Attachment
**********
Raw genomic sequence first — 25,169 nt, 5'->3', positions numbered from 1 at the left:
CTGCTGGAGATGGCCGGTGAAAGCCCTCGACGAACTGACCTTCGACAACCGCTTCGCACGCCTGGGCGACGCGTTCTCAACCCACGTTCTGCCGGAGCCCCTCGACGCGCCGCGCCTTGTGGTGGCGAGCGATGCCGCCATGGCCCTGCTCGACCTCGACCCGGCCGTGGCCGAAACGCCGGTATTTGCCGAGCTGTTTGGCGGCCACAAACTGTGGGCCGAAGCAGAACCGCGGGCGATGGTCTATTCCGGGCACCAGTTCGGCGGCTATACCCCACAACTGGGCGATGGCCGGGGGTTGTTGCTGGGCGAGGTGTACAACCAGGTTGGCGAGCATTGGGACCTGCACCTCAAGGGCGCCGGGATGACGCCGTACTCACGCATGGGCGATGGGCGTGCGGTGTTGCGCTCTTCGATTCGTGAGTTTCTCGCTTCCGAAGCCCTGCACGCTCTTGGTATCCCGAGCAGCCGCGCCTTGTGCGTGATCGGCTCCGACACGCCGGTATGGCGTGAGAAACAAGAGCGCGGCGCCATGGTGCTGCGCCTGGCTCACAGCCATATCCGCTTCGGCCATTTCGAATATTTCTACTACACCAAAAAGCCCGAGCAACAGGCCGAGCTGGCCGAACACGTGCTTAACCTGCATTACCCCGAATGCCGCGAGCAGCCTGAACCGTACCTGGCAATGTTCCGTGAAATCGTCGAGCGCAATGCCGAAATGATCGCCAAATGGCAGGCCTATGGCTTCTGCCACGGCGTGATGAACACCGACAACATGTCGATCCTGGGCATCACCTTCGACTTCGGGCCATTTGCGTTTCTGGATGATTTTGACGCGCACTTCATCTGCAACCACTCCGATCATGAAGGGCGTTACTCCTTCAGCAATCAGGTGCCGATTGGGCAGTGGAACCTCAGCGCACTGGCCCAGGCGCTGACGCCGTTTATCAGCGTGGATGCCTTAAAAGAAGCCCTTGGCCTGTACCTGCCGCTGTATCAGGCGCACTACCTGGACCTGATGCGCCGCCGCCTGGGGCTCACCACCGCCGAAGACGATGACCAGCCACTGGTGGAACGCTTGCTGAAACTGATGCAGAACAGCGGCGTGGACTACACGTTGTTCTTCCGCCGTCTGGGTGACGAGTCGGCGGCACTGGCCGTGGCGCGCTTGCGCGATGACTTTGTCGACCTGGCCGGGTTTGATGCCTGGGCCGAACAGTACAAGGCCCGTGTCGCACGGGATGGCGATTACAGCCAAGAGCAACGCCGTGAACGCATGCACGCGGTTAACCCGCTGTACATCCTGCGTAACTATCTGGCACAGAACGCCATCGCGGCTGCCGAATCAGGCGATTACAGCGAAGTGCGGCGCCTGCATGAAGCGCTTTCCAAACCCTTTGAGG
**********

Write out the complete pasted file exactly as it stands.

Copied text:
Raw genomic sequence first — 25,169 nt, 5'->3', positions numbered from 1 at the left:
CTGCTGGAGATGGCCGGTGAAAGCCCTCGACGAACTGACCTTCGACAACCGCTTCGCACGCCTGGGCGACGCGTTCTCAACCCACGTTCTGCCGGAGCCCCTCGACGCGCCGCGCCTTGTGGTGGCGAGCGATGCCGCCATGGCCCTGCTCGACCTCGACCCGGCCGTGGCCGAAACGCCGGTATTTGCCGAGCTGTTTGGCGGCCACAAACTGTGGGCCGAAGCAGAACCGCGGGCGATGGTCTATTCCGGGCACCAGTTCGGCGGCTATACCCCACAACTGGGCGATGGCCGGGGGTTGTTGCTGGGCGAGGTGTACAACCAGGTTGGCGAGCATTGGGACCTGCACCTCAAGGGCGCCGGGATGACGCCGTACTCACGCATGGGCGATGGGCGTGCGGTGTTGCGCTCTTCGATTCGTGAGTTTCTCGCTTCCGAAGCCCTGCACGCTCTTGGTATCCCGAGCAGCCGCGCCTTGTGCGTGATCGGCTCCGACACGCCGGTATGGCGTGAGAAACAAGAGCGCGGCGCCATGGTGCTGCGCCTGGCTCACAGCCATATCCGCTTCGGCCATTTCGAATATTTCTACTACACCAAAAAGCCCGAGCAACAGGCCGAGCTGGCCGAACACGTGCTTAACCTGCATTACCCCGAATGCCGCGAGCAGCCTGAACCGTACCTGGCAATGTTCCGTGAAATCGTCGAGCGCAATGCCGAAATGATCGCCAAATGGCAGGCCTATGGCTTCTGCCACGGCGTGATGAACACCGACAACATGTCGATCCTGGGCATCACCTTCGACTTCGGGCCATTTGCGTTTCTGGATGATTTTGACGCGCACTTCATCTGCAACCACTCCGATCATGAAGGGCGTTACTCCTTCAGCAATCAGGTGCCGATTGGGCAGTGGAACCTCAGCGCACTGGCCCAGGCGCTGACGCCGTTTATCAGCGTGGATGCCTTAAAAGAAGCCCTTGGCCTGTACCTGCCGCTGTATCAGGCGCACTACCTGGACCTGATGCGCCGCCGCCTGGGGCTCACCACCGCCGAAGACGATGACCAGCCACTGGTGGAACGCTTGCTGAAACTGATGCAGAACAGCGGCGTGGACTACACGTTGTTCTTCCGCCGTCTGGGTGACGAGTCGGCGGCACTGGCCGTGGCGCGCTTGCGCGATGACTTTGTCGACCTGGCCGGGTTTGATGCCTGGGCCGAACAGTACAAGGCCCGTGTCGCACGGGATGGCGATTACAGCCAAGAGCAACGCCGTGAACGCATGCACGCGGTTAACCCGCTGTACATCCTGCGTAACTATCTGGCACAGAACGCCATCGCGGCTGCCGAATCAGGCGATTACAGCGAAGTGCGGCGCCTGCATGAAGCGCTTTCCAAACCCTTTGAGG